Q & A with America's real estate professor: Off-market deals

Find out if it's a good idea to buy straight from listing broker.
Zillow
Feb 26, 2013

 

Off-Market Deals

Q. I keep looking for properties and am not finding anything that I like in the MLS. Should I be trying to find an off-market deal and will I get a better deal with the seller? Adam K., Falls Church, VA

A. I always chuckle when I hear about someone hoping to get some great deal on an off-market property. If the seller is trying to sell it outside the MLS, they’re typically doing it so they can make more money, not less. Right now in many areas of the country housing inventory is tight. That’s just a function of the marketplace. If you are not finding what you like that you can afford, it might just make sense to keep searching for a property and take your time. Real estate is a huge commitment, it’s fraught with risks and issues, and buyers should take their time, do their research, not rush into anything, and buy a property that they love and will own a long time. Good luck!

Buying Straight from Listing Broker

Q. I have been told that in this low inventory marketplace, if I find a property I like, I should go straight to the listing broker to make my offer as I will have a better chance of winning the bid since they get a double commission. Is this a good idea? Marjorie R., Mountain View, CA

A. It is true that you probably have a better chance to get a property if you go straight to the listing broker. But, if you have an existing real estate agent representing you, you’re not doing a very nice thing by dumping them for the listing agent. In addition, you have no one really representing your best interests in the transaction because a dual representation agent has to be very cautious that they are fair to both parties, not give the seller any strategic advantage.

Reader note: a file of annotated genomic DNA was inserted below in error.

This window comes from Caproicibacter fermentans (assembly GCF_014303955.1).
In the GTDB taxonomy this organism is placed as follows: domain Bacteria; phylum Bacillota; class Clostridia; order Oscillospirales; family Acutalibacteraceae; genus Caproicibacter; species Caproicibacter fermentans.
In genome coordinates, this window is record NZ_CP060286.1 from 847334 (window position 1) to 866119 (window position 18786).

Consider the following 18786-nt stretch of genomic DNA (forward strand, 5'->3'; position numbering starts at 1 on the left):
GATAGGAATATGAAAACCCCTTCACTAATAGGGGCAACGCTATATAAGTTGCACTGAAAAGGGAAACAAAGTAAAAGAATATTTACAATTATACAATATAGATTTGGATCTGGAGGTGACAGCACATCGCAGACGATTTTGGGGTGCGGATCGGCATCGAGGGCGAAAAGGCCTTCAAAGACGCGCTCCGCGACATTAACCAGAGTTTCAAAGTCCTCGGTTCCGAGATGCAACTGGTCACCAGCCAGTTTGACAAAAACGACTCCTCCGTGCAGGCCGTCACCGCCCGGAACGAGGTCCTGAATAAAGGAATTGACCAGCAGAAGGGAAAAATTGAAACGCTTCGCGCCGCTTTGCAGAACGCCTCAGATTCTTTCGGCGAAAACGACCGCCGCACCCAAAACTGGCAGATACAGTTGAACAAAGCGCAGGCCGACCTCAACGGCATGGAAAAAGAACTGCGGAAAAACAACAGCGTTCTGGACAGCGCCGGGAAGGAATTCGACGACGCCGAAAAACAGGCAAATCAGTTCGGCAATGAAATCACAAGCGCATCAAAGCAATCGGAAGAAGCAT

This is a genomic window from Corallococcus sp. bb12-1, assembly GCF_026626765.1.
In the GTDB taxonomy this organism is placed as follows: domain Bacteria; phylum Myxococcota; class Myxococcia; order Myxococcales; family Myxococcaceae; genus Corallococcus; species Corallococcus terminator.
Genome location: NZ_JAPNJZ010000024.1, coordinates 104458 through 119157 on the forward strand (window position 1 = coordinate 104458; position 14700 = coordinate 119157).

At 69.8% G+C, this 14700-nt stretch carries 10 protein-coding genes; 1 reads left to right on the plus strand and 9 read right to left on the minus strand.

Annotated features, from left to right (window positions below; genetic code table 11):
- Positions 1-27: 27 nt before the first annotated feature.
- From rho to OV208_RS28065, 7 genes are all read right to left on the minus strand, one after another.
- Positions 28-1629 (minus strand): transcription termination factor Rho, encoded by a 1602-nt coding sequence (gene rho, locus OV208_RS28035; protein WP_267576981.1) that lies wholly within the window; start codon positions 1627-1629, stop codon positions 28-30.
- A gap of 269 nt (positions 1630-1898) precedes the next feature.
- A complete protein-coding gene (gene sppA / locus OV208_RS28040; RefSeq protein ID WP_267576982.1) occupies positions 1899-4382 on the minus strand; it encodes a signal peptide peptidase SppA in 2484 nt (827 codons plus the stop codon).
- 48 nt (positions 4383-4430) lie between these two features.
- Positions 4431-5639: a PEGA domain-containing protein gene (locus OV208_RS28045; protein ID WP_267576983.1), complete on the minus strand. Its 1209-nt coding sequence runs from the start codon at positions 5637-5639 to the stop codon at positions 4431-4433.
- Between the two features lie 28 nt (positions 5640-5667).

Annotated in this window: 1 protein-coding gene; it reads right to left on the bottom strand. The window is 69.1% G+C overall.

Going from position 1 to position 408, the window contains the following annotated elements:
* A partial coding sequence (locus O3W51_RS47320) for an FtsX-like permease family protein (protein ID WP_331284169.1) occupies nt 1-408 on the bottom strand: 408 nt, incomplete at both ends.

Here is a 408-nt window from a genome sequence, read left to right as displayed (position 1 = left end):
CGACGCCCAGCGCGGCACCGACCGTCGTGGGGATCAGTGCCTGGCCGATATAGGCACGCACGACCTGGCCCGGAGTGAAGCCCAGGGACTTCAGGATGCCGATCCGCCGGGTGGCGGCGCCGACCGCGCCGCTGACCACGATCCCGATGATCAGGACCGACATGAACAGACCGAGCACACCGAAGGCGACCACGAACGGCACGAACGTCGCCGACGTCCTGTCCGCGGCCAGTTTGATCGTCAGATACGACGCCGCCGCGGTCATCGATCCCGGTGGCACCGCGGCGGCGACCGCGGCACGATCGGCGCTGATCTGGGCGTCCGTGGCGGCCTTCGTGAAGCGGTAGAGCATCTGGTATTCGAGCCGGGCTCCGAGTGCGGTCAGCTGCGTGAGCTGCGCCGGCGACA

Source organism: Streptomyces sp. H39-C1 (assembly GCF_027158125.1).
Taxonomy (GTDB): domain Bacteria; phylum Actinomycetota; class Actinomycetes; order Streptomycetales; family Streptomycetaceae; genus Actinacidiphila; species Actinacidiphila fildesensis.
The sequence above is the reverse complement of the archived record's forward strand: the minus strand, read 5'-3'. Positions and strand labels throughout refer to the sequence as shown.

I would always try to stay with your existing agent if they are doing a quality job. If you make the decision to go straight to a listing broker, you can always offer to compensate your agent separately from the transaction, and I suggest you do that. This way they can still help you navigate the process and you’ve treated them fairly for the work they’ve done for you. And if you believe in karma, it will probably circle back to you as doing the right thing at some point down the road.

EDITOR'S NOTE: This story was written by Leonard Baron, MBA. America’s Real Estate Professor® - his unbiased, neutral and inexpensive “Real Estate Ownership, Investment and Due Diligence 101” textbook, teaches real estate owners how to make smart and safe purchase decisions. He is a San Diego State University Lecturer, blogs at Zillow.com, and loves kicking the tires of a good piece of dirt! Email your questions to: Leonard@ProfessorBaron.com.